And it wasn’t just a case of a great subject carrying the movie; the filmmaking was superb. Although Garry is a fascinating character, obviously, and there was a wealth of material with all the archival footage and the diaries especially, even with all those advantages the wrong filmmaker could still screw it up. But I thought it was just superbly done purely as a piece of cinema. 

AZ: It’s really good. David Itzkoff had a piece in the New York Times about it. After Judd sent it to me, I likened it to George Harrison documentary that Scorsese did for HBO, Living in the Material World. This is not dissimilar. It’s about comedy, obviously, but the spirituality of part two: that’s who Garry was.

His memorial was really funny. I spoke, Sarah Silverman spoke, Kevin Nealon was hilarious, Tambor was hilarious. You had people telling Garry jokes and Garry stories, but there were also Buddhist monks there, and they showed footage of Garry in robes, chanting. When we left there was a feeling that I think you’re supposed to have after you go to temple.

TKN: (laughs) But you don’t.

AZ: (laughs) But you don’t.

If there is something else after this life, Garry was ready for it. After we did our show Garry and I didn’t speak for years and then we found each other again. I guess we were a little older and maybe a little bit more mature, and Garry was on a different plane. He had more trouble with this world: manners, other people…..But the next world, I think he was just ready for it.

TKN: He kind of defies the stereotype of the tortured comic, because he was certainly tortured, but instead of being self-destructive and channeling into the usual self-abuse, he went in that more spiritual direction.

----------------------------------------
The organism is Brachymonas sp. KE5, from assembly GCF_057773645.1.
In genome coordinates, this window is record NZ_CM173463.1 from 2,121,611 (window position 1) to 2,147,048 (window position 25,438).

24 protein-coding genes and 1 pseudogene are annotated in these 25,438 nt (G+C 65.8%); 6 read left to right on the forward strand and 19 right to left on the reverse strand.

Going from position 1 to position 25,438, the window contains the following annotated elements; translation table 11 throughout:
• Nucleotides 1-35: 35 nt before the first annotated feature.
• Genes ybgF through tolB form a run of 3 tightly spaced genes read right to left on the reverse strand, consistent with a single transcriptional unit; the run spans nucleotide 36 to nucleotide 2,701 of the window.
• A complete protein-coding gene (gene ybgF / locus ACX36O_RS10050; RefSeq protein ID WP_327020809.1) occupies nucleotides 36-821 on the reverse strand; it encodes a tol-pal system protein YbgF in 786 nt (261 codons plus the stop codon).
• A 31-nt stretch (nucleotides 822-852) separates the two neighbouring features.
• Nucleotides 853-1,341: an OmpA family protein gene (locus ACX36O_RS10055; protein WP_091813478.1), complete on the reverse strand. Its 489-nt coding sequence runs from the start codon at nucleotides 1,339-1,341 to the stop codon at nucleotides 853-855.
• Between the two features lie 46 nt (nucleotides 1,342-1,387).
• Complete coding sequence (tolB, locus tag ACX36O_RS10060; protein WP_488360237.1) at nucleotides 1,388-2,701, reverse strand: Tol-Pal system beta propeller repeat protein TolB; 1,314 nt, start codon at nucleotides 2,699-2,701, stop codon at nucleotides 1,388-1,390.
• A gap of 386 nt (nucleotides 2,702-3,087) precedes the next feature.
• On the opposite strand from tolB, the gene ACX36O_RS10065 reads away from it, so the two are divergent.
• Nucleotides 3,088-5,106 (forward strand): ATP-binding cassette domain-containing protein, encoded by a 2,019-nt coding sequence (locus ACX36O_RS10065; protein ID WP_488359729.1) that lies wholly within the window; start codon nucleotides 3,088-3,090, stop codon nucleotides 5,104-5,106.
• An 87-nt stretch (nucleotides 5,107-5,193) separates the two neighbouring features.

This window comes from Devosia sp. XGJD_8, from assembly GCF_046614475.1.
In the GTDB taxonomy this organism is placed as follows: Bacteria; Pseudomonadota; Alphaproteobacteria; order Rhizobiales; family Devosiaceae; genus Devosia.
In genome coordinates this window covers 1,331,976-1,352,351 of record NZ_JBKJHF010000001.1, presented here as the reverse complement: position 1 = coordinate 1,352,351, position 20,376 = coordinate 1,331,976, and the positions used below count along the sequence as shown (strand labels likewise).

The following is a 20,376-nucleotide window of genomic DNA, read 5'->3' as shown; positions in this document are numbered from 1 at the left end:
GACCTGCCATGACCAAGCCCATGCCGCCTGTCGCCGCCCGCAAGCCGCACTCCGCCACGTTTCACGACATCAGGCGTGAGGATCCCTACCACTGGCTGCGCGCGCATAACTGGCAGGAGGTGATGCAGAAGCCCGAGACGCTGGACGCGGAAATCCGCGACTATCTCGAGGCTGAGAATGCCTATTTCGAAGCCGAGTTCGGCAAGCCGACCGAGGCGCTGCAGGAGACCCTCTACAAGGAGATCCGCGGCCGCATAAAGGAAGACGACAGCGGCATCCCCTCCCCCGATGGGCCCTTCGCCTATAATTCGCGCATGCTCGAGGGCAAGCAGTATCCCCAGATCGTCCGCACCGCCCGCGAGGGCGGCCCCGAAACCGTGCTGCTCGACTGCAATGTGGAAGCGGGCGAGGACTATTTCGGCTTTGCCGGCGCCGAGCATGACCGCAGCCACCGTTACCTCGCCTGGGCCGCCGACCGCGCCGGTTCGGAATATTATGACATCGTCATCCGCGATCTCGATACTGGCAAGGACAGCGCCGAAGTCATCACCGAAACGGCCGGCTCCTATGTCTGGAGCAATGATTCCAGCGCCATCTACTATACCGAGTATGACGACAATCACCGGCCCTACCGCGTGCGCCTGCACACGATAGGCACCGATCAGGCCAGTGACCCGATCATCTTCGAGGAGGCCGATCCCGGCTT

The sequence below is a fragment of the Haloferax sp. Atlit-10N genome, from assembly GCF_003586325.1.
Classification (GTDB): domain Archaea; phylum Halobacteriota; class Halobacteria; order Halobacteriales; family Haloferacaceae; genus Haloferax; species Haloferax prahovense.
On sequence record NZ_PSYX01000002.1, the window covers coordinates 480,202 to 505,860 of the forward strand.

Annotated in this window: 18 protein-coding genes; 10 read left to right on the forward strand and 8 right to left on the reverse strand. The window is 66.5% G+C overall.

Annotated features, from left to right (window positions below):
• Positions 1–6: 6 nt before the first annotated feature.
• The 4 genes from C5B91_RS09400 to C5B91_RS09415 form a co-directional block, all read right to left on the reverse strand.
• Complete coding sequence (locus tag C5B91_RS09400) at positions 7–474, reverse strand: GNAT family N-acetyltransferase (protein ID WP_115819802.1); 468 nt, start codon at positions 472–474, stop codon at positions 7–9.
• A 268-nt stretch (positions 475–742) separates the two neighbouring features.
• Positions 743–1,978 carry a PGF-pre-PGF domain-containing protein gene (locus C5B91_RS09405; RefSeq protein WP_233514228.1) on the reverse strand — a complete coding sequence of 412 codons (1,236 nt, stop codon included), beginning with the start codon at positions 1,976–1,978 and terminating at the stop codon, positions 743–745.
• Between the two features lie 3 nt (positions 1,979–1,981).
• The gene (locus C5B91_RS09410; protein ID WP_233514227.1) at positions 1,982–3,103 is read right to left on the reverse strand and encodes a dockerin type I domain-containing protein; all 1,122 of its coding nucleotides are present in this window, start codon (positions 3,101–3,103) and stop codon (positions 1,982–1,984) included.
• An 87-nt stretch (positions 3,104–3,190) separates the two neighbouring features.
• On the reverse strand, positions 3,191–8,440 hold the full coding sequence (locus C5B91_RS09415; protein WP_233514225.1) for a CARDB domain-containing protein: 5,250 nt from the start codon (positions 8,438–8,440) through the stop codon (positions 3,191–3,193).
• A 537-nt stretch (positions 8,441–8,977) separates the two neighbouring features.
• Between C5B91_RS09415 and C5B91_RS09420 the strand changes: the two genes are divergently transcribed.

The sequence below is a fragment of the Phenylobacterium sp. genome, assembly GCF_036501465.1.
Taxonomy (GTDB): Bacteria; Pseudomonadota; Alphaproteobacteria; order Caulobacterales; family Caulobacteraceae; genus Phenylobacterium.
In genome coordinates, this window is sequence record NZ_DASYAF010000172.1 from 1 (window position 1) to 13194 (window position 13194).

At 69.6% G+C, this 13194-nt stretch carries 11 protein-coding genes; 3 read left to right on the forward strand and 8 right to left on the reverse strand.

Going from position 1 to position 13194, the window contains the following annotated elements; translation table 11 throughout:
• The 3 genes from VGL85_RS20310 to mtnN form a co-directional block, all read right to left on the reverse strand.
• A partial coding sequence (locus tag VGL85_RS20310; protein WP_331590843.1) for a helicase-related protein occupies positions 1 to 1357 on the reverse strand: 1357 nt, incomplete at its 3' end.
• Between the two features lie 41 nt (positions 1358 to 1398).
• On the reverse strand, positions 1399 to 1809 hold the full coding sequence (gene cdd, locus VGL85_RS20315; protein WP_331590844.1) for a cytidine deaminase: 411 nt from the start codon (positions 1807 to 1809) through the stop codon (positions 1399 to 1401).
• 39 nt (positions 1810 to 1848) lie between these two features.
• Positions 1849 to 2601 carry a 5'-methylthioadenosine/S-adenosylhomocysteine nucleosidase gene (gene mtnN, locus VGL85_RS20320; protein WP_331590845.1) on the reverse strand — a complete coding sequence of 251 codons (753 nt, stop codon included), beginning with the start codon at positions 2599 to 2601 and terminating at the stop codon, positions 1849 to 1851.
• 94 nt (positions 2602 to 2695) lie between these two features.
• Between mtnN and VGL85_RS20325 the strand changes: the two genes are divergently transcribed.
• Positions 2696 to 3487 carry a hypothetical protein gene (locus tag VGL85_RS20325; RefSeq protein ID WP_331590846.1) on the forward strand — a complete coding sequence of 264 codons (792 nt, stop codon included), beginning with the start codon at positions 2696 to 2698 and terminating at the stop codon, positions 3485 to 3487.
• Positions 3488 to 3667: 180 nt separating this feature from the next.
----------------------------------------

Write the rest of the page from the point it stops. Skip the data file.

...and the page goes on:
AZ: On our show, It’s Garry Shandling’s Show, he played a guy named “Garry Shandling” so there was an autobiographical element thematically, despite the innovative ways that we presented it. Which was fun. But when he did Larry Sanders something else happened. Just a changing of the G to an L, from Garry to Larry: there was a different kind of comedy there, less cartoony and more substantial when it came to the human psyche.

TKN: But both of those shows were so towering and so influential. I remember when I first saw It’s Garry Shandling’s Show, it was so stylistically bold and clever with the form—even just starting with the title. I know that Jack Benny talked to the audience and broke the fourth wall, but building on that the way you and Garry did was so innovative.

AZ: We knew who the roots were, Benny and George Burns. But they didn’t take a little golf cart and drive from one set to another on camera.

TKN: (laughs) Right. It was the meta aspect. I remember so many things, but one that sticks in my mind is when Garry had to fly somewhere on the show and instead of the usual transition—like stock footage of an airliner—you just had a balsa wood airplane. (laughs)

AZ: I remember that episode vividly. And we’d have the audience partake in things. In some ways it was more theatrical, because instead of dissolving from one scene to another, I would have Garry say, “All right, here’s where we are in the story: it’s two weeks later and now I got to deal with this guy.” So we had fun with the form.

Whereas the material that he did on Larry Sanders was more conventional in that there was no trickery, but it was so real. And it was hilarious. Rip Torn was hilarious, Tambor was hilarious, Garry of course. Garry’s weaknesses, Garry’s megalomania, Garry’s character, Garry’s ego—Larry’s I should really say. It was an exaggeration of what Garry had inside of him, through this fictional guy. So whereas my friend Larry David calls himself “Larry David” on Curb Your Enthusiasm, with “Larry Sanders” there was a little bit of removal there. Just a little bit.

TKN: When I was watching Larry Sanders—not knowing Garry personally, of course—I felt like he was putting all of his demons into that character. That was the guy he could have become—insecure, megalomaniacal, and so on—instead of the guy he was. 

AZ: Yeah, I think so. I remember after our show ended, Fox offered Garry his own talk show, for a lot of money, and he and I went to dinner and he asked me what I thought. He was one of these people that would ask a thousand people the same question, and I’m sure many others answered the same way I did, which was, “That’s the kind of show you would make fun of. You would satirize that; you would satirize that guy. Do you really want to sit and ask some celebrity about their 9-month-old kid and how they behaved on the plane on their way here?” I’m sure I’m not the only one that said that to him.